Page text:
Dr. Michelle Roland (left) with patients at the Maipelo Free Clinic in Gaborone, Botswana, in 2019. (RICHARD MILES)
Dr. Michelle Roland (left) with patients at the Maipelo Free Clinic in Gaborone, Botswana, in 2019. (RICHARD MILES)

Doctor uses traumatic lessons from AIDS pandemic to fight coronavirus

When Berkeley-born physician Michelle Roland returned to the U.S. in 2019 after a stint abroad with the Centers for Disease Control, she thought she would turn the page on her long career as an activist in the medical world. After decades spent fighting the HIV/AIDS pandemic both in the Bay Area and in Africa, she took over the primary care internal medicine practice of a retiring country doctor and moved with her husband to the Sierra foothills of Amador County.

“It was practically the first time I’ve done anything professional that was not HIV [related],” said Roland, 57, who described her experience of that pandemic as deeply traumatic. Taking a new job treating mostly older patients “was a reflection of the fact that I had started to heal.”

Who knew that soon after moving there, she would be called upon to address a new public health crisis in the rural region, where the new coronavirus is expected to spread? While the population in counties like Amador, El Dorado and Calaveras is less dense than in the Bay Area, Gold Rush country has also attracted legions of retirees, a demographic at risk for doing poorly with the virus.

“We’re seeing cases, and will likely be seeing more cases,” Roland told J. by phone from her home in Jackson, population 4,700. ”Have we been able to institute the necessary social distancing measures? Yes. Have people been respectful enough of these new behaviors that we will see a flattening of the [infection rate] curve? We won’t know until we know.”

While the pandemic has yet to take a great toll in the Sierra foothills, new systems designed to process incoming patients have already been set up in tents in the parking lots of some local hospitals. Roland understands the importance of readiness — not least because it wasn’t there when HIV — also a virus new to humanity — began to ravage communities around the world in the 1980s.

Roland, who grew up in Berkeley the daughter of two civil rights activists, spent a high school year in Kenya and was a student at San Francisco State in the 1980s when people she knew began to die in droves from this new disease that disproportionately affected gay men. After the first death of a friend, she signed up to volunteer with the Shanti Project and later graduated to full-fledged AIDS activism, intended to pressure President Reagan to acknowledge the public health crisis and put major funding toward treatment.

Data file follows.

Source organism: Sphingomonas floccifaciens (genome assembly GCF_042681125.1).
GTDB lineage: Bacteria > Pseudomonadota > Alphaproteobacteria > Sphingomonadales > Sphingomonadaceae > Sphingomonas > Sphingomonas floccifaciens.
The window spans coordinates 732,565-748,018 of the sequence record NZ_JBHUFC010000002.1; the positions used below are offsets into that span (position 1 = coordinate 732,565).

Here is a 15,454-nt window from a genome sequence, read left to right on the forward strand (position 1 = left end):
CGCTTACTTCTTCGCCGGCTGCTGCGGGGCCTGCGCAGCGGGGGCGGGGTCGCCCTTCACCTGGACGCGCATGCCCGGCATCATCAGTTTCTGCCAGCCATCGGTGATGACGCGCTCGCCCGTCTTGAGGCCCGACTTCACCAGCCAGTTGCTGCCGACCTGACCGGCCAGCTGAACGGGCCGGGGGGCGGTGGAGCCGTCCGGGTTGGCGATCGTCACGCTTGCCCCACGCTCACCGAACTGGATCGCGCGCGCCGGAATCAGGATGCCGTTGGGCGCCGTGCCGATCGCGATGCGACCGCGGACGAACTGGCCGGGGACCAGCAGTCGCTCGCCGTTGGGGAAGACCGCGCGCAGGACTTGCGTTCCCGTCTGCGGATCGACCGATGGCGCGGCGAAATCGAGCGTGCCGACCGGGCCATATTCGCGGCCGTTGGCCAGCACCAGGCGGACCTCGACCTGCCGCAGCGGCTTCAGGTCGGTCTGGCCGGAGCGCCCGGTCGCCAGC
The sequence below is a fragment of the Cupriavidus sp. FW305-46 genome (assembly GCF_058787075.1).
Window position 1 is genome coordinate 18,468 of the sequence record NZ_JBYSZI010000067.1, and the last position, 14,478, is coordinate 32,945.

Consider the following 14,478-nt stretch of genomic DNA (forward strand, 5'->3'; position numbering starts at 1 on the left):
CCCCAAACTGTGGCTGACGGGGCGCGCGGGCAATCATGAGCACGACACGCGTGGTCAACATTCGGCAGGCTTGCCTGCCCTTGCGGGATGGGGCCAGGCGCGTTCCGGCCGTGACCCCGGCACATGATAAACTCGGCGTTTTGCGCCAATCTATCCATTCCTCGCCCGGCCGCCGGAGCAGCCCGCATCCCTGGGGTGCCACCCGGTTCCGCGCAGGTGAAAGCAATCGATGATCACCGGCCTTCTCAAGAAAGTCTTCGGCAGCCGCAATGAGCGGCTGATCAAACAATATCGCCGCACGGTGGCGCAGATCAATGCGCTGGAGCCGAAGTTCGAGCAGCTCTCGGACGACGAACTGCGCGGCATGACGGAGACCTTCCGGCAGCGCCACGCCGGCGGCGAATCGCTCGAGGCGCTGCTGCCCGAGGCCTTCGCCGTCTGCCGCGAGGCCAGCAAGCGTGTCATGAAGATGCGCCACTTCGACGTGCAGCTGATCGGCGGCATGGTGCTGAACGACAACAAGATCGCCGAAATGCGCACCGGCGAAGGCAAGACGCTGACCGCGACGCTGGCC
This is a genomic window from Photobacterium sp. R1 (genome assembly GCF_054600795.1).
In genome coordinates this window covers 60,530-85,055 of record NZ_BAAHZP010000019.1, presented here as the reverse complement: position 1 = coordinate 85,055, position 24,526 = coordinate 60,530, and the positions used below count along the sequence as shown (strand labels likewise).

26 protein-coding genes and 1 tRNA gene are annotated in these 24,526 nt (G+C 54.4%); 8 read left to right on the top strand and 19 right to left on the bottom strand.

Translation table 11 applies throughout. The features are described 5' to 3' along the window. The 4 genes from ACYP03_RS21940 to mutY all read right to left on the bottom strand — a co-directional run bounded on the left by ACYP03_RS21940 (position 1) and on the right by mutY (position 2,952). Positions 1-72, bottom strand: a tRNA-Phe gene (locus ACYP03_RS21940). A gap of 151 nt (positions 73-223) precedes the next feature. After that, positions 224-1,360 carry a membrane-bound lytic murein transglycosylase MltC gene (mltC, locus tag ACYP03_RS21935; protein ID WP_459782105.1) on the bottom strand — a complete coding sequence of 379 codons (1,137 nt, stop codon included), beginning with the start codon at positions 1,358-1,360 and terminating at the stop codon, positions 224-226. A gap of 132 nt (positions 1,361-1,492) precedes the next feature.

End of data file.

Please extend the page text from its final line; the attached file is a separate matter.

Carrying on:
“Reagan wouldn’t even say the words ‘AIDS’ for years. There was zero response to HIV at the presidential level,” she recalled. “Because of his flat-out homophobia, racism and xenophobia, he just did not care. And the majority of America didn’t care, either.”

Roland became one of the founding members of ACT UP San Francisco, a grassroots political group that worked to end the AIDS pandemic. And through massive, ongoing efforts, political pressure did eventually move the needle on everything from social awareness to fast-tracking clinical trials of drugs.

When people say, ‘This is the first time anything like this has happened in my lifetime,’ I want to tell them, ‘No, it is not. It is not.’

She soon discovered that she had a knack for translating between the medical and scientific community, policy-makers, activists and the public. One of the people with whom she interacted during this time was Dr. Anthony Fauci, since 1984 the director of the National Institute of Allergy and Infectious Diseases — and today the face of the White House Coronavirus Task Force. Fauci was at that time attending to the vast challenge of the HIV/AIDS pandemic, and Roland said she observed his exceptional skill at doing so.